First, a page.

Charred Body established thirteen lodges, First, he looked about and found a good site and established one lodge, then another, until he had thirteen built. Then he went back into the heavens and told what had happened and how the old man with flame about the foot had tried to kill him, how he had found the spring and how good the game was. He made it sound so attractive. He said that he went by the arrow and hence could take down only as many families as there were parts to the arrow. He would take his nearest relatives only, with their children. The groove at the end of the arrow to put the string into was one lodge. The three feathers were regarded as lodges; that made four. The two sinews bound about it were two others, making six. The three points of the arrowhead were three other lodges, making nine. The three grooves circling around the arrow in a spiral made twelve. The arrow itself was the thirteenth; there were thirteen lodges all told. The spiral is considered as Lightning; hence the arrows power. If it does not come into contact with a bone, it will penetrate the Buffalo right through.

He called his nearest relatives and embraced them, and in embracing them he gave them the power of the arrow and encouraged them to follow him. First, he went down, then all came after and he assigned them lodges. When they first came down, the mysterious bodies down there knew that he was also mysterious and tried to kill him, but when he pulled himself out (of the hole made by the arrow point) they knew that they had no power against him. Before coming down, the People had made preparations and they brought seeds of corn, beans and so forth and began to plant corn on the ground by the river and to build scaffolds for drying the corn the meat. So they lived happily for a long time. You can see today the remains of their thirteen villages, but obscured by high water and the ploughing farmers. I have heard that People have found arrowheads in the thirteen villages.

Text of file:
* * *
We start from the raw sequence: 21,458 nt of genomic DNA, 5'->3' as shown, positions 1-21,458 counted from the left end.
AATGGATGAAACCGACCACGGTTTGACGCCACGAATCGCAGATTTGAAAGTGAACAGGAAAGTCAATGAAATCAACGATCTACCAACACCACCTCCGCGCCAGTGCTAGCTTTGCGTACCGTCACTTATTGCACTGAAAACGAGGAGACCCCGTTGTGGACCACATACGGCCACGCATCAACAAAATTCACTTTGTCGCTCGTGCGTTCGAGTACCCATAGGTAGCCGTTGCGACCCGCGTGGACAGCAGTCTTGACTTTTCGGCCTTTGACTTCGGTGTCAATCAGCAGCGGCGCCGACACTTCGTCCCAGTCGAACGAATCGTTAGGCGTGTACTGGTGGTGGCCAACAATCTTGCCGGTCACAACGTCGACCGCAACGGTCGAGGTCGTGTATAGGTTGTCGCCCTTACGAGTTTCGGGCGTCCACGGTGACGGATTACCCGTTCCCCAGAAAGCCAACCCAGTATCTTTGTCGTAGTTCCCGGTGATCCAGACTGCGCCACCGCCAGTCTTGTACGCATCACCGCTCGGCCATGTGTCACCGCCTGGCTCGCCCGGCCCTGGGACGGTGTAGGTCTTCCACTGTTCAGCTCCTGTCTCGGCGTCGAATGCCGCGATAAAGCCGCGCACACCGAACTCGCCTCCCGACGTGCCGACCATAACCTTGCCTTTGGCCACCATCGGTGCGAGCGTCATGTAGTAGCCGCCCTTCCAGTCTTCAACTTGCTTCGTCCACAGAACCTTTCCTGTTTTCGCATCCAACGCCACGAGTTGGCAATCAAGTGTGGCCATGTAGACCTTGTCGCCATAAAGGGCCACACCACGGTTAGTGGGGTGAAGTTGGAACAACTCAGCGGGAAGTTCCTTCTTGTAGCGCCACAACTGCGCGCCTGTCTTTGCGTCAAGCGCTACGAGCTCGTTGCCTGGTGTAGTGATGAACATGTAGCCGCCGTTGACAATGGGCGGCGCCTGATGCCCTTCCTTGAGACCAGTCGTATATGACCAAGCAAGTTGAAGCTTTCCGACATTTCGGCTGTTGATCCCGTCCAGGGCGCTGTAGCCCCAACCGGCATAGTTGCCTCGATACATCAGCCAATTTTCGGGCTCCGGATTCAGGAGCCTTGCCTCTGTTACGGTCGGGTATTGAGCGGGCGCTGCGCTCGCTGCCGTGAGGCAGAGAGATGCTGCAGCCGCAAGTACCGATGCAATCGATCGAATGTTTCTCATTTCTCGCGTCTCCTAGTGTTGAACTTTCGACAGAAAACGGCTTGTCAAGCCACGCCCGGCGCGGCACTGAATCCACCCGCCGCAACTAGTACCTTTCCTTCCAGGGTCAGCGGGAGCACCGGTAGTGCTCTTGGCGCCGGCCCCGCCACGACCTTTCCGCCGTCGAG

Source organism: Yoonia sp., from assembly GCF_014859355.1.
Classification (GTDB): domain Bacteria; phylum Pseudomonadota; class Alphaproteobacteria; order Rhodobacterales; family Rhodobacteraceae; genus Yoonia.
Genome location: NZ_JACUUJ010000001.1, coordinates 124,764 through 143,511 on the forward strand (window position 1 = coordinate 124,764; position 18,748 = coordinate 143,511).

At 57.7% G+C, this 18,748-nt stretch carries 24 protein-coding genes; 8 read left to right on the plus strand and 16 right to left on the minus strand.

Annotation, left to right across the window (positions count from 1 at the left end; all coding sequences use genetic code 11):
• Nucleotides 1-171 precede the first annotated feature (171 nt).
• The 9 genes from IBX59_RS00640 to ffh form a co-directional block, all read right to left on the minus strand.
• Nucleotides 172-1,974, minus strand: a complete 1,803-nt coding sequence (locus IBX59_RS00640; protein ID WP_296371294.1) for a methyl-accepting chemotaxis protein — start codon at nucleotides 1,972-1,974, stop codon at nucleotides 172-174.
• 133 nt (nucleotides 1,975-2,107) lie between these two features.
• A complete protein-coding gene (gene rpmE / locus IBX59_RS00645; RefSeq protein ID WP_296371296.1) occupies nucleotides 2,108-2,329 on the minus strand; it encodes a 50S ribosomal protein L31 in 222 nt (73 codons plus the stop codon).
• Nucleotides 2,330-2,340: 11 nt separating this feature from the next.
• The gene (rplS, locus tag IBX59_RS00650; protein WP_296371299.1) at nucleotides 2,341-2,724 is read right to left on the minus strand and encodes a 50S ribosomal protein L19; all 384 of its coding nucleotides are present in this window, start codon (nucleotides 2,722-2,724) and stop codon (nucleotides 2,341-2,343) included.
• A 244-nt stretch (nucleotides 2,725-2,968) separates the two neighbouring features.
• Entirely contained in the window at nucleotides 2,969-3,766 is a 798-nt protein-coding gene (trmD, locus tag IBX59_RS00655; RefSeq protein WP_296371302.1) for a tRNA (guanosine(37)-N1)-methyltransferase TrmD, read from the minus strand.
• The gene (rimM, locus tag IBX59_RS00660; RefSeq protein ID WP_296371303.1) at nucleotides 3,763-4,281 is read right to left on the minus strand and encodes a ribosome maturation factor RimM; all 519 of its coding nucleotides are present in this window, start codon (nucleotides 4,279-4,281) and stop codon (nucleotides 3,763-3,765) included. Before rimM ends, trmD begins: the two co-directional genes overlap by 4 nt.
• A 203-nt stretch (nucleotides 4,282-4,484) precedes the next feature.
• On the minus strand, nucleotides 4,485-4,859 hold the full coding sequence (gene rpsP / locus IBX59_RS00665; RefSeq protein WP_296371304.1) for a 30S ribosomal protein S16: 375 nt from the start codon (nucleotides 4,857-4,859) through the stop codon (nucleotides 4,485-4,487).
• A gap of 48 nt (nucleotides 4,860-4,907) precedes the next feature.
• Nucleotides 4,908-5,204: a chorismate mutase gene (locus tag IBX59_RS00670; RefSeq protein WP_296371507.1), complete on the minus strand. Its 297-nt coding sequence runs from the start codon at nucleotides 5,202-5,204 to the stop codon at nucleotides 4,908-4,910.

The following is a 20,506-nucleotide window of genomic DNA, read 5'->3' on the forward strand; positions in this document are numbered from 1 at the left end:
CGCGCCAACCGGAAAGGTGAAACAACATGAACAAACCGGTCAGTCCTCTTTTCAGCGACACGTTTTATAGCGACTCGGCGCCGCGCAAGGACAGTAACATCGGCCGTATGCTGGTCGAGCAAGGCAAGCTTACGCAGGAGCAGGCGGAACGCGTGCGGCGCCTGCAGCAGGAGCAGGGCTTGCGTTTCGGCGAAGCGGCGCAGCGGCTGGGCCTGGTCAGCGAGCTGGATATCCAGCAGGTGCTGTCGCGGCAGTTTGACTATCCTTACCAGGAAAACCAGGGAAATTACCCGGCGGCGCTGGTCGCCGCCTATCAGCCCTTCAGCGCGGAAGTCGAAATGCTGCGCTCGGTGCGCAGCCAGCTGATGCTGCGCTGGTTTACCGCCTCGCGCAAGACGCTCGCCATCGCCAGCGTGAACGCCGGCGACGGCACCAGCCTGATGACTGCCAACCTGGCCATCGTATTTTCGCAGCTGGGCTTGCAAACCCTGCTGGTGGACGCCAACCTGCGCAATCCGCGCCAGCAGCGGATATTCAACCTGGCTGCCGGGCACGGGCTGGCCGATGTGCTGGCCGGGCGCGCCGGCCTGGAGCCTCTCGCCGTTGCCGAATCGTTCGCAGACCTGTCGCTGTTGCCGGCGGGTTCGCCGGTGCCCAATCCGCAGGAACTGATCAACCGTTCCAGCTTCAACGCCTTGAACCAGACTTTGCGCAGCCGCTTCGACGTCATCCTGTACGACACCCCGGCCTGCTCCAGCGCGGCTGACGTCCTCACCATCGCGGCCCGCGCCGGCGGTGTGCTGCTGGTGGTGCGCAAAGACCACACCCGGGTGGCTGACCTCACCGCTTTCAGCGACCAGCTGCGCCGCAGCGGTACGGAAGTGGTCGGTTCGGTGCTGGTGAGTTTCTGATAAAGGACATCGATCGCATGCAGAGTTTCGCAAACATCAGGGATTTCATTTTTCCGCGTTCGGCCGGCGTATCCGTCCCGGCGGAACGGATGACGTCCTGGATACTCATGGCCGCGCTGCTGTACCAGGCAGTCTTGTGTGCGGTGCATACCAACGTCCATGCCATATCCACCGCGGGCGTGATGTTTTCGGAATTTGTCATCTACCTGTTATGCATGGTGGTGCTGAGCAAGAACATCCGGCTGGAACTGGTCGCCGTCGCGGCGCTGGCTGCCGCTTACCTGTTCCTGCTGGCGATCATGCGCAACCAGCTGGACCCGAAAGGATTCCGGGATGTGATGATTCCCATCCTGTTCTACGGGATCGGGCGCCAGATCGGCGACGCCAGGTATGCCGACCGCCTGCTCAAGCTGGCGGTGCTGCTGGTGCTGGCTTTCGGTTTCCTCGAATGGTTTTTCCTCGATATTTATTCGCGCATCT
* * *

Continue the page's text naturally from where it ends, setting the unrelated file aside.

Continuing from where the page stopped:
After a number of years, First Creator happened to come to the village. He asked some boys playing outside who was chief. They showed him the way to the large lodge in the center which was Charred Body's lodge. He asked Charred Body how he came there and Charred Body told him. He said it was well and that he wished to make friends with Charred Body; when there were two they could talk matters over and act more effectively (than one), three were even better, but two were strong. They must therefore love one another. So they became friends, ate and talked together, and First Creator stayed in the lodge several nights before he went on again.

When he came back, he reported that there was a big village East of them whose chief had a beautiful daughter. It was the custom in that village afternoon for the maidens to go along a wide path to the river for water and for the men to line up along the path and do their courting. The married women would go along the path outside the row. When a young girl came opposite a man who like her, he would clear his throat and if the girl liked him, it was a good sign. The next day he would ask a drink, and if she gave him a drink it was a better sign. So People took notice, and if a girl gave a man a drink it became a matter of gossip, the parents came together to find out whether the two were industrious and able to run a household, and if everything was favorable, they were married. Now the chief's daughter had a strong will and never looked at the young men. When they tried to catch her eye she paid them no attention. "Now, my friend," said First Creator, "You are handsome, not too slender, too tall or too short. Your hair is long and beautiful. No one could find a blemish upon you. You would certainly make a hit with the girl, so lets go over and try our luck. If you can get her and be a son-in-law to a great chief, you will be a renowned man."